Radiocarbon and stable isotope geochemistry of organic matter in the Amazon headwaters, Peruvian Andes

TitleRadiocarbon and stable isotope geochemistry of organic matter in the Amazon headwaters, Peruvian Andes
Publication TypeJournal Article
Year of Publication2007
AuthorsTownsend-Small, A, Noguera, JL, McClain, ME, Brandes, JA
JournalGlobal Biogeochemical Cycles
Date PublishedJun 27
ISBN Number0886-6236
Keywordsamino-acids, atlantic-ocean, carbon, drainage-basin, land-use, nitrogen, particulate, river system, sediments, streams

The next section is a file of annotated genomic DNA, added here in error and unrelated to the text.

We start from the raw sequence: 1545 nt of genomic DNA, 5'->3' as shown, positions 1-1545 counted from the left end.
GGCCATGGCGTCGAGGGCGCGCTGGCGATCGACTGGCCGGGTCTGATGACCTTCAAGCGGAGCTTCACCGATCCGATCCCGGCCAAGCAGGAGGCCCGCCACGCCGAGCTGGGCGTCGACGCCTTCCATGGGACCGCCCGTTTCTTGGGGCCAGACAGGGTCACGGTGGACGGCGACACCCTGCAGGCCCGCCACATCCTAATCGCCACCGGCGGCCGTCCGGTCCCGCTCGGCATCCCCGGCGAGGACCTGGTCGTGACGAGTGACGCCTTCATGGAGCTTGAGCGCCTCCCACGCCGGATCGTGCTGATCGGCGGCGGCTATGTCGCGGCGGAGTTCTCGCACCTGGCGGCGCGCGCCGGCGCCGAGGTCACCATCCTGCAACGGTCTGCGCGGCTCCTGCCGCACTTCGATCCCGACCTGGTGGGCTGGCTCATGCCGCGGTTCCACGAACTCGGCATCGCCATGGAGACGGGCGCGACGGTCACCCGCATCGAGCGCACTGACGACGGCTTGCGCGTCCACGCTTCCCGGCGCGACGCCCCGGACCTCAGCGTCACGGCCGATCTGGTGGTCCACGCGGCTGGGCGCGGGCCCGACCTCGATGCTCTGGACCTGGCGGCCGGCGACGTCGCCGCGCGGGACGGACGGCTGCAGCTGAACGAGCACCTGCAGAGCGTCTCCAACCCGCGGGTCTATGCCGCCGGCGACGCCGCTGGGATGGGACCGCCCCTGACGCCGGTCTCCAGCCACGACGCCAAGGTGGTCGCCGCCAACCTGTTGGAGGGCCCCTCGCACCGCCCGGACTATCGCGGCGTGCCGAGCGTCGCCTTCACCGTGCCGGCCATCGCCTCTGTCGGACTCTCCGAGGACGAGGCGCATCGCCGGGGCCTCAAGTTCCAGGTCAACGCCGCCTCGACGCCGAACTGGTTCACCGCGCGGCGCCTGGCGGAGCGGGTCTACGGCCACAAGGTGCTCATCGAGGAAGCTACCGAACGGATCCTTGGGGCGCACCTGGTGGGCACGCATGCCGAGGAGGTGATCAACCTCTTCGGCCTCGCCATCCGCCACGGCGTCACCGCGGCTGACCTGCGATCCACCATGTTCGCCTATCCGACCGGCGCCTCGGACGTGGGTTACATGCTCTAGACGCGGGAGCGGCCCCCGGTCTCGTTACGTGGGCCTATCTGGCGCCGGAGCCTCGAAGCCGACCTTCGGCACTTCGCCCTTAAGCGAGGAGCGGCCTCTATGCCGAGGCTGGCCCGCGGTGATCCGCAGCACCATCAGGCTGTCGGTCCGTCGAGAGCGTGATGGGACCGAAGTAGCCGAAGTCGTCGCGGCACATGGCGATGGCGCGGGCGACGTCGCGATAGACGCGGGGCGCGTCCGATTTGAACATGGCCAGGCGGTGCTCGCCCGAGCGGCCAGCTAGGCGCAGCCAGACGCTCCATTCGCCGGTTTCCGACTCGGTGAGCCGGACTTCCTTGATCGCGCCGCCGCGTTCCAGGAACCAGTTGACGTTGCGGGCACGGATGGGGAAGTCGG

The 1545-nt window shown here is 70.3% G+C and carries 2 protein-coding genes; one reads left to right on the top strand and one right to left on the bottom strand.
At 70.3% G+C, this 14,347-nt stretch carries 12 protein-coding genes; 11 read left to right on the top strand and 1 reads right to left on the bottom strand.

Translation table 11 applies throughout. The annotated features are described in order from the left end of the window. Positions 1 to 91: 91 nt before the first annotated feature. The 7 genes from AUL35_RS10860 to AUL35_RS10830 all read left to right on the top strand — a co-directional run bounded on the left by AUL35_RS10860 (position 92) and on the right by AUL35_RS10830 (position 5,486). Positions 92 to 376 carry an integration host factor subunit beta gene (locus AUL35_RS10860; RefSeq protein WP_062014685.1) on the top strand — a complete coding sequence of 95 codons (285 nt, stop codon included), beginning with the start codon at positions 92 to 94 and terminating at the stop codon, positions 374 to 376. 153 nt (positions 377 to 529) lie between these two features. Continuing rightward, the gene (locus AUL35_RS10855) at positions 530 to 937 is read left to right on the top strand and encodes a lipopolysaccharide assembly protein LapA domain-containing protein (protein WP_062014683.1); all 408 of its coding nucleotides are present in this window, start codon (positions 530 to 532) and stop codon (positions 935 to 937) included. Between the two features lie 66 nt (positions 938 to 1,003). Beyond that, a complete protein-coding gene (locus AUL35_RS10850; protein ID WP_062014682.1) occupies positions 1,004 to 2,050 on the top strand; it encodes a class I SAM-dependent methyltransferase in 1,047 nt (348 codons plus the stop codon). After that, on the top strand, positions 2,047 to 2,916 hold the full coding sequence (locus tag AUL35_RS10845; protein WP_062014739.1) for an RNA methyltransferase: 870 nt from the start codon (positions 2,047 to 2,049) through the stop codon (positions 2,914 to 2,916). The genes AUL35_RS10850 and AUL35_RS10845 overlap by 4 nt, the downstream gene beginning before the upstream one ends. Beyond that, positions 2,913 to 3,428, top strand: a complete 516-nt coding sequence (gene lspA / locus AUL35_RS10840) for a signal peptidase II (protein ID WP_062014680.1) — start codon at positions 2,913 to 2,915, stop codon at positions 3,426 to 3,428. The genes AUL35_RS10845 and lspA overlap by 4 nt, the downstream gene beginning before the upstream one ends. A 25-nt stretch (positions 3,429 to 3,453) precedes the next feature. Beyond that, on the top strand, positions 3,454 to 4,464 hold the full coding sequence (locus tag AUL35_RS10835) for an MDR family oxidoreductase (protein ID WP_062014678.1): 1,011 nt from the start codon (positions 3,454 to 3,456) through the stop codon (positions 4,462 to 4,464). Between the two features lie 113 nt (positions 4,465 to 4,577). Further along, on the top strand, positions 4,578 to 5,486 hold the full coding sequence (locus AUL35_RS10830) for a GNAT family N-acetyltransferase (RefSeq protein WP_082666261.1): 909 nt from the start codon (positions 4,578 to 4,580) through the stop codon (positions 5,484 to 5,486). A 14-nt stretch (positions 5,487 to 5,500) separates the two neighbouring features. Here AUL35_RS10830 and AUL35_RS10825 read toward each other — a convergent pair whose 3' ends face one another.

[1] We used delta C-13, delta N-15, and Delta C-14 to determine the sources of riverine organic matter in the Pozuzo River, a tributary of the Pachitea River located in the mountainous headwaters of the Amazon. Particulate organic matter (POM) Delta C-14 decreased downstream, suggesting that young organic matter (OM) introduced in small headwaters is respired preferentially in rivers or is diluted downstream with older material. The delta C-13 and delta N-15 of POM in headwater rivers were heterogeneous and also isotopically distinct from the main stem, suggesting that differences in landscape processes in small catchments impact the concentration and composition of POM in streams. The delta C-13 of dissolved organic matter (DOM) closely mirrored that of POM in the headwaters, with an apparent decoupling of dissolved and particulate OM in the river main stem. The delta C-13 of POM sampled in 2004 had a much different relationship with altitude than observed during previous years: In 2004, a very dry year, we observed enrichment from the headwaters to the main stem, and the opposite pattern in 2002, when rain fell heavily throughout the sampling campaign. This suggests that during dry conditions, in-stream processes ( such as resuspension or photosynthesis) may control riverine POM composition as opposed to terrestrial processes, which dominate during high runoff. Thus a decrease in runoff in Andean headwaters could result in less terrestrial POM transfer to rivers in the Andes foothills and lowland Amazon with a corresponding decrease in aquatic CO2 evasion.